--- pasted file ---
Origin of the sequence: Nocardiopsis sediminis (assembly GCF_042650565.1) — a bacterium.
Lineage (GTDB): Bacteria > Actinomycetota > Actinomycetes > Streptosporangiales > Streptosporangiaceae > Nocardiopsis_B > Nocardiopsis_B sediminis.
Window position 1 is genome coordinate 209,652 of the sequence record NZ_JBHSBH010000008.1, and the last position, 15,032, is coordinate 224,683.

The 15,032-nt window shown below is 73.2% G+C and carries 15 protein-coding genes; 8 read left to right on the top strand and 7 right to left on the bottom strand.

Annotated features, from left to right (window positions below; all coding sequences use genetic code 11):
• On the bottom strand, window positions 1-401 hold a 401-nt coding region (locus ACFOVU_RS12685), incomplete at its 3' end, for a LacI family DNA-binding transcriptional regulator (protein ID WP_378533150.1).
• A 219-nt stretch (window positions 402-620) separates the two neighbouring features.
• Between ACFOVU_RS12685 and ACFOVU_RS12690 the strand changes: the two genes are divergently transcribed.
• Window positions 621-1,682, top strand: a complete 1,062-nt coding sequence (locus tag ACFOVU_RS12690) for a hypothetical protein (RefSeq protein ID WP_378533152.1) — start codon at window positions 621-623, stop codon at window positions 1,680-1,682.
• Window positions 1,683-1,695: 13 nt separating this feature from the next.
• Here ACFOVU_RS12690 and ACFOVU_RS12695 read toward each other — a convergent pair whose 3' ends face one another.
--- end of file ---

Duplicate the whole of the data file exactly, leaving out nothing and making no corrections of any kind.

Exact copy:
Origin of the sequence: Nocardiopsis sediminis (assembly GCF_042650565.1) — a bacterium.
Lineage (GTDB): Bacteria > Actinomycetota > Actinomycetes > Streptosporangiales > Streptosporangiaceae > Nocardiopsis_B > Nocardiopsis_B sediminis.
Window position 1 is genome coordinate 209,652 of the sequence record NZ_JBHSBH010000008.1, and the last position, 15,032, is coordinate 224,683.

The 15,032-nt window shown below is 73.2% G+C and carries 15 protein-coding genes; 8 read left to right on the top strand and 7 right to left on the bottom strand.

Annotated features, from left to right (window positions below; all coding sequences use genetic code 11):
• On the bottom strand, window positions 1-401 hold a 401-nt coding region (locus ACFOVU_RS12685), incomplete at its 3' end, for a LacI family DNA-binding transcriptional regulator (protein ID WP_378533150.1).
• A 219-nt stretch (window positions 402-620) separates the two neighbouring features.
• Between ACFOVU_RS12685 and ACFOVU_RS12690 the strand changes: the two genes are divergently transcribed.
• Window positions 621-1,682, top strand: a complete 1,062-nt coding sequence (locus tag ACFOVU_RS12690) for a hypothetical protein (RefSeq protein ID WP_378533152.1) — start codon at window positions 621-623, stop codon at window positions 1,680-1,682.
• Window positions 1,683-1,695: 13 nt separating this feature from the next.
• Here ACFOVU_RS12690 and ACFOVU_RS12695 read toward each other — a convergent pair whose 3' ends face one another.